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Confluent Releases KSQL, a Streaming SQL Engine for Apache Kafka

By   /  August 29, 2017  /  No Comments

by Angela Guess

A new press release reports, “Confluent, provider of the leading streaming platform based on Apache KafkaTM, today announced KSQL, an open source streaming SQL engine that enables continuous, interactive queries on Apache Kafka. In today’s event-driven world, businesses need to respond to the continuous streams of data that are the source of truth for everything happening within the company. With KSQL, any developer that knows SQL can leverage real-time data. Unlike other stream processing engines that require complex infrastructure or mastery of various programming languages, KSQL gives the user a familiar syntax in an easy-to-manage-and-build solution, while benefiting from Kafka’s distributed, scalable and reliable development and production history.”

The release goes on, “Common examples of stream processing might include comparing two or more streams of data to understand anomalies and respond to them in real time or transforming data as it’s ingested to better suit downstream consumers. Stream processing can be used to identify fraud by financial services companies, monitor out-of-bounds system performance metrics, and much more. Other common uses include: (1) Anomaly Detection: Pattern recognition and anomaly detection are real-time and event-driven processes ideally suited to running against streams of data. This can be used horizontally across a number of industries and use cases, for example: financial institutions can alert a bank’s users of out-of-the-ordinary transactions, while potentially detecting a security attack. (2) Monitoring: Business are able to move from batch systems to real-time notifications and catch issues in real time that can prevent entire system failures. With KSQL, teams can leverage SQL-like queries to solve problems through the use of a widely-known language while errors are happening, rather than waiting until the next day.”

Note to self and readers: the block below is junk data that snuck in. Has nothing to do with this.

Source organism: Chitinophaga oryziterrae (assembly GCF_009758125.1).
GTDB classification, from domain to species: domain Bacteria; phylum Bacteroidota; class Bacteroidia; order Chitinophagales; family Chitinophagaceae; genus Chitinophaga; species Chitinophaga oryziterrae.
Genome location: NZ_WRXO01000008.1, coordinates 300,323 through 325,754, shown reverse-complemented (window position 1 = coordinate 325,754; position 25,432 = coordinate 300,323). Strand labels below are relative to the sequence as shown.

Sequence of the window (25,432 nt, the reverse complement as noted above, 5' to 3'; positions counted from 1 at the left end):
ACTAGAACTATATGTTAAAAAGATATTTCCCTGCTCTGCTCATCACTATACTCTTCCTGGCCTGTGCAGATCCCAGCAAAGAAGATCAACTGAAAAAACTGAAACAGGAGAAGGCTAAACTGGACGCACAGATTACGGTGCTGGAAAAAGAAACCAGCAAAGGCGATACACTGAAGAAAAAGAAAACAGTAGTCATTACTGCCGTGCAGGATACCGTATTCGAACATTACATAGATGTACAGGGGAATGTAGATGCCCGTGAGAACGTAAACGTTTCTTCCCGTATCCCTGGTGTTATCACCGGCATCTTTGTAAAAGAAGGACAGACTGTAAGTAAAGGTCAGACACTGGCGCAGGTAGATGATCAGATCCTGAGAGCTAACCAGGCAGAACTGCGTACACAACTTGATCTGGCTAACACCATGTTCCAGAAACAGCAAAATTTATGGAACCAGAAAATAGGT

Read more at Business Wire.

Photo credit: Confluent

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